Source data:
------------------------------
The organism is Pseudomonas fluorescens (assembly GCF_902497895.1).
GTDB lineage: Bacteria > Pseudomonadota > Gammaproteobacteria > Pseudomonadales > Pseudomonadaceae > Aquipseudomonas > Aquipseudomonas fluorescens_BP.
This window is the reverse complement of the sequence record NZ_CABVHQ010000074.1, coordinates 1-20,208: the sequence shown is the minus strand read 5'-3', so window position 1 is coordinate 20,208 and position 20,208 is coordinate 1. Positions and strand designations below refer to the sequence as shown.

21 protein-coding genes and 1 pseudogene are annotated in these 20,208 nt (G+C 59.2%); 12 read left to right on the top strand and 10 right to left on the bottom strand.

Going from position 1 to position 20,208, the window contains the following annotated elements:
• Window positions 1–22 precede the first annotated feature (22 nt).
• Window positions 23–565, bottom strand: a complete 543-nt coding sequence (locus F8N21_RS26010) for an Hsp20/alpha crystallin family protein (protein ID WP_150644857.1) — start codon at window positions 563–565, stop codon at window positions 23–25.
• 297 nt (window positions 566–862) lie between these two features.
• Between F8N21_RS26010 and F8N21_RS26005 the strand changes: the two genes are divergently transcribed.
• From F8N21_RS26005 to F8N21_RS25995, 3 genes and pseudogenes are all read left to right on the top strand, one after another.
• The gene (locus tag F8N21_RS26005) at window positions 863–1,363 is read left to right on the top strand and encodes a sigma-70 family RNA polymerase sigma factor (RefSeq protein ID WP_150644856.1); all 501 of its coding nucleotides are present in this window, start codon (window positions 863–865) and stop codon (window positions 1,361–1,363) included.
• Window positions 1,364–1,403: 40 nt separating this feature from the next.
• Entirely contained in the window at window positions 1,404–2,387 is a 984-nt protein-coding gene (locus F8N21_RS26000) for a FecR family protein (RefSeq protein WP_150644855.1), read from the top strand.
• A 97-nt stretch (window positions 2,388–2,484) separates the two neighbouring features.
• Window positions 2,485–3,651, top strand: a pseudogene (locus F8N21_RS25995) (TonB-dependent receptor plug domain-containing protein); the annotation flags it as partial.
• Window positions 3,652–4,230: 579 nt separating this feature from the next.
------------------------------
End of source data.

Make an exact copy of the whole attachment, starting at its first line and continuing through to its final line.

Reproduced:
The organism is Pseudomonas fluorescens (assembly GCF_902497895.1).
GTDB lineage: Bacteria > Pseudomonadota > Gammaproteobacteria > Pseudomonadales > Pseudomonadaceae > Aquipseudomonas > Aquipseudomonas fluorescens_BP.
This window is the reverse complement of the sequence record NZ_CABVHQ010000074.1, coordinates 1-20,208: the sequence shown is the minus strand read 5'-3', so window position 1 is coordinate 20,208 and position 20,208 is coordinate 1. Positions and strand designations below refer to the sequence as shown.

21 protein-coding genes and 1 pseudogene are annotated in these 20,208 nt (G+C 59.2%); 12 read left to right on the top strand and 10 right to left on the bottom strand.

Going from position 1 to position 20,208, the window contains the following annotated elements:
• Window positions 1–22 precede the first annotated feature (22 nt).
• Window positions 23–565, bottom strand: a complete 543-nt coding sequence (locus F8N21_RS26010) for an Hsp20/alpha crystallin family protein (protein ID WP_150644857.1) — start codon at window positions 563–565, stop codon at window positions 23–25.
• 297 nt (window positions 566–862) lie between these two features.
• Between F8N21_RS26010 and F8N21_RS26005 the strand changes: the two genes are divergently transcribed.
• From F8N21_RS26005 to F8N21_RS25995, 3 genes and pseudogenes are all read left to right on the top strand, one after another.
• The gene (locus tag F8N21_RS26005) at window positions 863–1,363 is read left to right on the top strand and encodes a sigma-70 family RNA polymerase sigma factor (RefSeq protein ID WP_150644856.1); all 501 of its coding nucleotides are present in this window, start codon (window positions 863–865) and stop codon (window positions 1,361–1,363) included.
• Window positions 1,364–1,403: 40 nt separating this feature from the next.
• Entirely contained in the window at window positions 1,404–2,387 is a 984-nt protein-coding gene (locus F8N21_RS26000) for a FecR family protein (RefSeq protein WP_150644855.1), read from the top strand.
• A 97-nt stretch (window positions 2,388–2,484) separates the two neighbouring features.
• Window positions 2,485–3,651, top strand: a pseudogene (locus F8N21_RS25995) (TonB-dependent receptor plug domain-containing protein); the annotation flags it as partial.
• Window positions 3,652–4,230: 579 nt separating this feature from the next.